A homeowner is calling on Donegal County Council to ensure that the ten times tip-height set back distance of turbines from nearby homes is incorporated in the new Draft County Development Plan.
Ms Carol Duddy lives only 500 metres from a wind turbine at the Corkermore site, half way between Ardara and Bruckless, where a rotor blade broke off four years ago.
“Had the ten times tip height been in place when planning was sought for this windfarm, my family may have been spared seven years of hell, a hell with no end in sight to the turmoil and suffering we are going through,” Ms Duddy said.
Ms Duddy said that her family continues to live in fear for the safety of their lives and home, especially during stormy weather, after the serious incident on December 5, 2013 when part of a turbine blade at the windfarm broke free and embedded itself in the nearby bog.
“We have deep concerns and anxiety over the safety and noise level of the Cokermore wind farm which is built in such close proximity to our homes,” Ms Duddy said.
New guidelines on set-back distances and other issues such as noise and light flicker are due to be incorporated into the County Donegal Draft County Development Plan 2018-2024.
In a submission to the wind energy section of the County Donegal Draft County Development Plan 2018-2024, a copy of which has been seen by the Donegal News, Ms Duddy “implored” the Council to retain the 10x tip-height set back distance of turbines from nearby homes.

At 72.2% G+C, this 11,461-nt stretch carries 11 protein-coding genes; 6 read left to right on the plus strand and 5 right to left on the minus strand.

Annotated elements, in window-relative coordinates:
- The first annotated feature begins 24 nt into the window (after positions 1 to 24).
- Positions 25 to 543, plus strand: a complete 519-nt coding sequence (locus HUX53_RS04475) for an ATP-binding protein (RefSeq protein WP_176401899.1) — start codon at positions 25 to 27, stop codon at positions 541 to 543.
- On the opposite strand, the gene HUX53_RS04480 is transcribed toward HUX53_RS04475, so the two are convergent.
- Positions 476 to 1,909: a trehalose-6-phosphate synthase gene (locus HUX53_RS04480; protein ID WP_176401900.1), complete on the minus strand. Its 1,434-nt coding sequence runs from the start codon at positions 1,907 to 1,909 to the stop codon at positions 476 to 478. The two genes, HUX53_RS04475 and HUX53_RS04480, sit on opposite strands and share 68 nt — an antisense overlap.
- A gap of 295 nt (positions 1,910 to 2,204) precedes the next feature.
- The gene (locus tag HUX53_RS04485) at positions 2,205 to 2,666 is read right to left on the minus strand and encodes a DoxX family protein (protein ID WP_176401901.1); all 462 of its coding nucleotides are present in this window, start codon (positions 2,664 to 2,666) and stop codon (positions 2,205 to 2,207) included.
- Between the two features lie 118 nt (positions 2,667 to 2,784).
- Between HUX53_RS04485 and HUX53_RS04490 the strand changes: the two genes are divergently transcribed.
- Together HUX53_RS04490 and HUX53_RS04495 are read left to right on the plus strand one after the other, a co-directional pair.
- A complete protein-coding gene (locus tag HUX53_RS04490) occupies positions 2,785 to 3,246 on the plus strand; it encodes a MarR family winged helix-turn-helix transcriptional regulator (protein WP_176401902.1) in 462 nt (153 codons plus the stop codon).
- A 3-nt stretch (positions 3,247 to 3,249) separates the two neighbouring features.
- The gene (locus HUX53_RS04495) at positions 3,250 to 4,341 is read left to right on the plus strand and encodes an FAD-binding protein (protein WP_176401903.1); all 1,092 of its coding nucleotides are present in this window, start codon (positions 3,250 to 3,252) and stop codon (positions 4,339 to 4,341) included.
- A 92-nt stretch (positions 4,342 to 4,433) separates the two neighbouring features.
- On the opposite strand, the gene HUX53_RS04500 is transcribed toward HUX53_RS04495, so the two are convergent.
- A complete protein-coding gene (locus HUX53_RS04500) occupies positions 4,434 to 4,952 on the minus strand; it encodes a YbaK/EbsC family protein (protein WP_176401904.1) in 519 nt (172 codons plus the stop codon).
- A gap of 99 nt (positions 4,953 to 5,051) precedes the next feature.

“I would not wish to see any other families go through the hell and disruption that we have to live through in Corkermore.
“The wind turbines at Corkermore have been operating since the summer of 2010, a year after we had moved into our new home. Had I been told about the plans and effects of a windfarm being built in such proximity to my home, I would have had serious reservations about submitting my planning permission application,” Ms Duddy said.
“Over the last 18 months we have had to live with constant very loud ‘clunking noises’ both day and night and after numerous communications with Energia, HSA, Donegal County Council, and EPA, works to repair these turbines have just been completed. Whether this repair work will, or will not, make a difference remains to be seen.
“This loud clunking noise however, is in addition to the ongoing and constant humming noise that we experience at our home since these turbines were switched on.
“This noise is particularly amplified in our quiet rural setting at night and first thing in the morning. We also have to try and live with the ‘swoosh’ noise, the vibration and the shadow flicker. All of this has caused severe sleep disturbance and deprivation and serious stress and worry for all family members in my home,” she said.
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